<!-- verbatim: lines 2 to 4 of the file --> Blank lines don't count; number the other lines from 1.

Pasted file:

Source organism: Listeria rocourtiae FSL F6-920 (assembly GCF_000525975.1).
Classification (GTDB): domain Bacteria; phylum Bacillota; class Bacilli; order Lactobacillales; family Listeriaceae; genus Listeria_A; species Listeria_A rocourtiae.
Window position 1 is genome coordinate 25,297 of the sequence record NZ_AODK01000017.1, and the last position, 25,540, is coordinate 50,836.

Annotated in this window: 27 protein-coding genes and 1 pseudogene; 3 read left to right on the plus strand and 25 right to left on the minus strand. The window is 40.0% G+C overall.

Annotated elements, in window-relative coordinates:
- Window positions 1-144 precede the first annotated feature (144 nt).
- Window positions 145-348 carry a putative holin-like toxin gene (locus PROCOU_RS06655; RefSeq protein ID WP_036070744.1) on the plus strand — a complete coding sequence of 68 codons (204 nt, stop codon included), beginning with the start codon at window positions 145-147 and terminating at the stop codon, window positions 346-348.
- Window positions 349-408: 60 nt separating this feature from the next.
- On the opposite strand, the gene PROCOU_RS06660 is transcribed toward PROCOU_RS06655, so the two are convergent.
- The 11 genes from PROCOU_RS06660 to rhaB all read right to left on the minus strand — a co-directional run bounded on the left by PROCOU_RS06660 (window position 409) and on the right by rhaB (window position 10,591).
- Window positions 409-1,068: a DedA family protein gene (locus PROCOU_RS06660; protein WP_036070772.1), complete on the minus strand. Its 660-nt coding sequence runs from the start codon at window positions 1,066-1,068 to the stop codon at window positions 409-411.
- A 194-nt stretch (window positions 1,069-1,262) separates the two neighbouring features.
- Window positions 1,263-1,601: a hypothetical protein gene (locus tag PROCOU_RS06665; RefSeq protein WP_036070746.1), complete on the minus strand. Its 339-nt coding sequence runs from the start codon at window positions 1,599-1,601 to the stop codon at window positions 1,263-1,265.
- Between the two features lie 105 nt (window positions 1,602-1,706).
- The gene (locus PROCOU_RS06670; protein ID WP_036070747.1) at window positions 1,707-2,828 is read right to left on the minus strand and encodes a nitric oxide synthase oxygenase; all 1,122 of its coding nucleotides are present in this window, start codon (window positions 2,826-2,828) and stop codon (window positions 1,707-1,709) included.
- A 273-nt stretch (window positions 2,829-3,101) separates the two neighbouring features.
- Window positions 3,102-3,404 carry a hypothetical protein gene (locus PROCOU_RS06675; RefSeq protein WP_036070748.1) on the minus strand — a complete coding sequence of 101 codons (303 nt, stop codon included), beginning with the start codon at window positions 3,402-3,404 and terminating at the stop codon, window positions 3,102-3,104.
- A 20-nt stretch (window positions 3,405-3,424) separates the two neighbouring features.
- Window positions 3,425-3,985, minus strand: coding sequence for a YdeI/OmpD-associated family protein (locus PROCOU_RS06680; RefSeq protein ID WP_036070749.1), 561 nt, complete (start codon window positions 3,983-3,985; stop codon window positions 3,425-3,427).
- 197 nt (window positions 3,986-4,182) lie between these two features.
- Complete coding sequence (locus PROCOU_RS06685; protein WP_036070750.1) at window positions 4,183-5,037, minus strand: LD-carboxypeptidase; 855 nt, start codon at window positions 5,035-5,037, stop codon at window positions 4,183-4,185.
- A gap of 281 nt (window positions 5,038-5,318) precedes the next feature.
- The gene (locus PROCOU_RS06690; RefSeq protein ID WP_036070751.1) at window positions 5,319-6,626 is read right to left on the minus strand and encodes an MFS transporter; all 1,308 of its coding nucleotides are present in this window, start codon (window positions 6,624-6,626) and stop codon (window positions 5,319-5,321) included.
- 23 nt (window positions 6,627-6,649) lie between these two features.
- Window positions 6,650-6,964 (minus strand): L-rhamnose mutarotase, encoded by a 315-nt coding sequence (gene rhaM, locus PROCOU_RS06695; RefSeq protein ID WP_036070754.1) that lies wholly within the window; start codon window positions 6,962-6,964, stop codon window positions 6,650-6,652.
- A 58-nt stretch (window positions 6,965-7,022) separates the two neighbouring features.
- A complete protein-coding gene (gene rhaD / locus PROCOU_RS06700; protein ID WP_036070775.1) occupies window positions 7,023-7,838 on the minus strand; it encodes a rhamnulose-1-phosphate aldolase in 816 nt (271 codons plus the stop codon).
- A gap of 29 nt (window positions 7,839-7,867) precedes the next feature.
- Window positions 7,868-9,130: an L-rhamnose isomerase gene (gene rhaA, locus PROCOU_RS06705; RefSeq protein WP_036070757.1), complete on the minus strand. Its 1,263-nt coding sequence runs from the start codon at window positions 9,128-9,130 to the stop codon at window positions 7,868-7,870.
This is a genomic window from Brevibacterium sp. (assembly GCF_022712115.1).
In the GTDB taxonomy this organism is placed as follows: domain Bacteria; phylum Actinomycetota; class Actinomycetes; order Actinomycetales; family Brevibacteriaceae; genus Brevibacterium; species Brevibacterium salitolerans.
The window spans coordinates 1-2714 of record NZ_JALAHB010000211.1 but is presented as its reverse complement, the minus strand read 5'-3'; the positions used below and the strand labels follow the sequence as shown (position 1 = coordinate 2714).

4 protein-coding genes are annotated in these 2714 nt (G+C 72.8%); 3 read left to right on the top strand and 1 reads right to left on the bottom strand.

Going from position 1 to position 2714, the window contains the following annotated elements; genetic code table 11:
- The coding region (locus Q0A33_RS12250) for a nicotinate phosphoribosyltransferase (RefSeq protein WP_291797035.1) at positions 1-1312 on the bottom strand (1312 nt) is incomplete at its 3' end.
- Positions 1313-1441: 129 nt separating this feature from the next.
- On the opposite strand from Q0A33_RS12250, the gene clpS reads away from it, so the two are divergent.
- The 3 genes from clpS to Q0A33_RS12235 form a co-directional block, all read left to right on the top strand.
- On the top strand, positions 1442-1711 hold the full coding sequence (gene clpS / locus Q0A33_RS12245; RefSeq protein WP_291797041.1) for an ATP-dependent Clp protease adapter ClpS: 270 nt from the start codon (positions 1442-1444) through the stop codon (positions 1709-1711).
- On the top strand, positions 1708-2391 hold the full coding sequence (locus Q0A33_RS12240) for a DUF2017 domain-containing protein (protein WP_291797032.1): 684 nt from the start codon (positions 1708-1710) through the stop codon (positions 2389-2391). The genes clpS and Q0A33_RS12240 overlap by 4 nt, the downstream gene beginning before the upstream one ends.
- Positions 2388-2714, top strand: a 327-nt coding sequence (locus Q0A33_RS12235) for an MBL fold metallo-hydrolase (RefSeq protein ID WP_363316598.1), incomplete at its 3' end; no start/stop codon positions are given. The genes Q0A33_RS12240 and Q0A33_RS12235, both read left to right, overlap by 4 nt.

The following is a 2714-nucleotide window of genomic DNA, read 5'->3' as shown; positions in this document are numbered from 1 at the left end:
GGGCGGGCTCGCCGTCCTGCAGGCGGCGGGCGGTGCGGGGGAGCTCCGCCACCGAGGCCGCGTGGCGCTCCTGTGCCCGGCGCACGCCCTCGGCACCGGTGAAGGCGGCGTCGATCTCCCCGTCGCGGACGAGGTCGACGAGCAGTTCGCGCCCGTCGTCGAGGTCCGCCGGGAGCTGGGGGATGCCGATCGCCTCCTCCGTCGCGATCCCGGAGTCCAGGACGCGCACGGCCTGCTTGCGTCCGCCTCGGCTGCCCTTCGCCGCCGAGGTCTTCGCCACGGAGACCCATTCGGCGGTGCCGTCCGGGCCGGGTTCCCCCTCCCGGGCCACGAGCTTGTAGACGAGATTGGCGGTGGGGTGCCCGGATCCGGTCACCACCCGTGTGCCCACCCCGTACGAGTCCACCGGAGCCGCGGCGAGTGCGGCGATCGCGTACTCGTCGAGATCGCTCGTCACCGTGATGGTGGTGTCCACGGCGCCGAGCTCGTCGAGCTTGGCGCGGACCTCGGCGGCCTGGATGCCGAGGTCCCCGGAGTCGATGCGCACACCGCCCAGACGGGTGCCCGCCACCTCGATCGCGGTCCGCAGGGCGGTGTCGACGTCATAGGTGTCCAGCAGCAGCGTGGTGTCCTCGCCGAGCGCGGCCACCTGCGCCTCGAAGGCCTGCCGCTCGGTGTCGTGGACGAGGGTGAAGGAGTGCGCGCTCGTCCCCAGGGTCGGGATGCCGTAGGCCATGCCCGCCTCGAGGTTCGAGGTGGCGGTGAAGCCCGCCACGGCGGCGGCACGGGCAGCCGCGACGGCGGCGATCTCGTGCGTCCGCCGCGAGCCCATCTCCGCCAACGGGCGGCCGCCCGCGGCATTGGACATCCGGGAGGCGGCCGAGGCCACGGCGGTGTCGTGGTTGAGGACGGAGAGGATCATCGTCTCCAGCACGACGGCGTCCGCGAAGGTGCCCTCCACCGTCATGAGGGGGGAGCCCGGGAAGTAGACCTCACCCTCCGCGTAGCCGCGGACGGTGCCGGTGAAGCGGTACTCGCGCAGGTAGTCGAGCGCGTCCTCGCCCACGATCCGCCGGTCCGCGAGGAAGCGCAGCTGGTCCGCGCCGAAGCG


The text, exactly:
Classification (GTDB): domain Bacteria; phylum Bacillota; class Bacilli; order Lactobacillales; family Listeriaceae; genus Listeria_A; species Listeria_A rocourtiae.
Window position 1 is genome coordinate 25,297 of the sequence record NZ_AODK01000017.1, and the last position, 25,540, is coordinate 50,836.

Annotated in this window: 27 protein-coding genes and 1 pseudogene; 3 read left to right on the plus strand and 25 right to left on the minus strand. The window is 40.0% G+C overall.